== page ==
There has, of late, been a lot of controversy over whether workers who live outside a State where a FLSA class action is being litigated can opt-in to that action. Different Circuits have ruled differently on this crucial issue and now the First Circuit has joined the controversy. In a split decision, the First Circuit ruled that these workers are able to join the case. This may well mean the Supreme Court will have to decide the matter. The case is entitled Waters v. Day & Zimmermann NPS Inc. and issued from the Court of Appeals for the First Circuit.
The Court rejected the employer’s contention that it lacked jurisdiction over “foreign” employees who sought to join. The Court opined that “interpreting the FLSA to bar collective actions by out-of-state employees would frustrate a collective action’s two key purposes: 1. enforcement (by preventing violations and letting employees pool resources when seeking relief); and 2. efficiency (by resolving common issues in a single action).”
In a strongly worded and lengthy (fifteen pages) dissent, Judge Barron disagreed with the majority’s decision to decide an interlocutory appeal, asserting that the disagreement in the Circuits split will have “seemingly wide-ranging effects on a slew of cases that have nothing to do with the specific dispute at hand.”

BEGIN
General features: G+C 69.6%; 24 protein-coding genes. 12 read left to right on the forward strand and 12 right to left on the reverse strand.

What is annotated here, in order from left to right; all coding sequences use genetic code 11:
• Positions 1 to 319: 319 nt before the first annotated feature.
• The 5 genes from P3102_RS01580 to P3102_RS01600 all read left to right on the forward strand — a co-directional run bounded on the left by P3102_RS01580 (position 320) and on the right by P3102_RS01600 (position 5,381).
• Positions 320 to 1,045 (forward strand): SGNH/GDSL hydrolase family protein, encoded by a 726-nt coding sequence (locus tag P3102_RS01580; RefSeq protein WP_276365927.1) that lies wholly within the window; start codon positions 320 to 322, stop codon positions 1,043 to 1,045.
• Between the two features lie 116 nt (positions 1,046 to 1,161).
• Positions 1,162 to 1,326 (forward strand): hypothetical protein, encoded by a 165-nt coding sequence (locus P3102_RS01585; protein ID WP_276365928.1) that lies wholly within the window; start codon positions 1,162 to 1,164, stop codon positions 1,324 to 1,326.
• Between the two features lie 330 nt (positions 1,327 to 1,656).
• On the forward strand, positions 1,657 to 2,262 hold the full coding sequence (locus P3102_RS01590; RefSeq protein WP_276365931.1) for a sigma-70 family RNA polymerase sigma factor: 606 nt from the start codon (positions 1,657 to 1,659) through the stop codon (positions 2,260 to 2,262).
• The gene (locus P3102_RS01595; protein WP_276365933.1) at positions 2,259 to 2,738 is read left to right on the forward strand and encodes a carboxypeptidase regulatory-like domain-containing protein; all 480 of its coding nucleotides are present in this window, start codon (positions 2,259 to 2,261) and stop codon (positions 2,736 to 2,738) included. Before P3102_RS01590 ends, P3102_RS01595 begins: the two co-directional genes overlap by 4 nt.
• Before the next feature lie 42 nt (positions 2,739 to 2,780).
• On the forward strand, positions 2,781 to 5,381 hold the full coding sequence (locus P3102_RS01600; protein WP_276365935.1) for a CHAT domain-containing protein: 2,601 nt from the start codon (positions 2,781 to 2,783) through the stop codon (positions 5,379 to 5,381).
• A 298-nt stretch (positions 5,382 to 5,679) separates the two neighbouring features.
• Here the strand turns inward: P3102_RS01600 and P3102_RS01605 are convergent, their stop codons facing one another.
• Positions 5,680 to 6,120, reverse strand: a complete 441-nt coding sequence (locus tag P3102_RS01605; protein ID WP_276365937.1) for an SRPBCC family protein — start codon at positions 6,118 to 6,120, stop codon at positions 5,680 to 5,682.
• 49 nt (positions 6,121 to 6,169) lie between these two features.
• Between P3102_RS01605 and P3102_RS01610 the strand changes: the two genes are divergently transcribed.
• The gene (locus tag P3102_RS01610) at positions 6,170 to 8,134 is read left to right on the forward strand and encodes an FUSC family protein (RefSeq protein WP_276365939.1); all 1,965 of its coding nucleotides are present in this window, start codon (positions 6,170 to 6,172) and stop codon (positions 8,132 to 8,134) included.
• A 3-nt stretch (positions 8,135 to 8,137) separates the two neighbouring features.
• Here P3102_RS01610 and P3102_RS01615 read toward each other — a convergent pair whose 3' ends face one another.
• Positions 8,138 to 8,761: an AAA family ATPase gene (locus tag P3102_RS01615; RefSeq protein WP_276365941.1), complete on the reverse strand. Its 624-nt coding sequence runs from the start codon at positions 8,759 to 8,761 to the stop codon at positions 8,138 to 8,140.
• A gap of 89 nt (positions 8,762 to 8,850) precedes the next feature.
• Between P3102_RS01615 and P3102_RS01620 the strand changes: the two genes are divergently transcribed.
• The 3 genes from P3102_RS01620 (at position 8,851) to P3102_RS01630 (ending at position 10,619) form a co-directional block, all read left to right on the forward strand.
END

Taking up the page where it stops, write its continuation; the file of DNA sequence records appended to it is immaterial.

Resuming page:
This is an overtime case and, thus far, more than one-hundred employees have joined. Some reside outside of Massachusetts. In 2019, the Company sought to dismiss for lack of jurisdiction, relying on the Supreme Court holding in Bristol-Myers Squibb v. Superior Court of California. In Bristol-Myers, the Court would not allow people who lived outside of California to join the lawsuit because they did not have a sufficient connection to that jurisdiction. The trial court in Massachusetts rejected that argument and the Company appealed.
The First Circuit affirmed. The Court observed that opt-in plaintiffs joined a lawsuit when they signed the consent, whether or not a trial judge grants conditional certification. The Court noted that was separate and apart from a class action, which does require certification. The Court also made the distinction that the Bristol-Myers holding applied to out-of-state individuals who were litigating their claims in State court, in a State they do not live in, as opposed to these federal claims being litigated in a federal court. There is now a split in the Circuits on this crucial issue.
The dissent took the position that the majority decision was at odds with other Circuits and noted that legal analysts have called for a revision of the federal Rules of Civil Procedure to address this issue. That Judge urged the majority to wait to see how the litigation developed before making such a major decision at such an early stage of the case. In any event, the matter is now ripe for resolution by the US Supreme Court and management side and plaintiff side lawyers will be eagerly waiting to see what that Court ultimately does. If the Court sides with the majority of the Circuits, employer advocates will be very happy.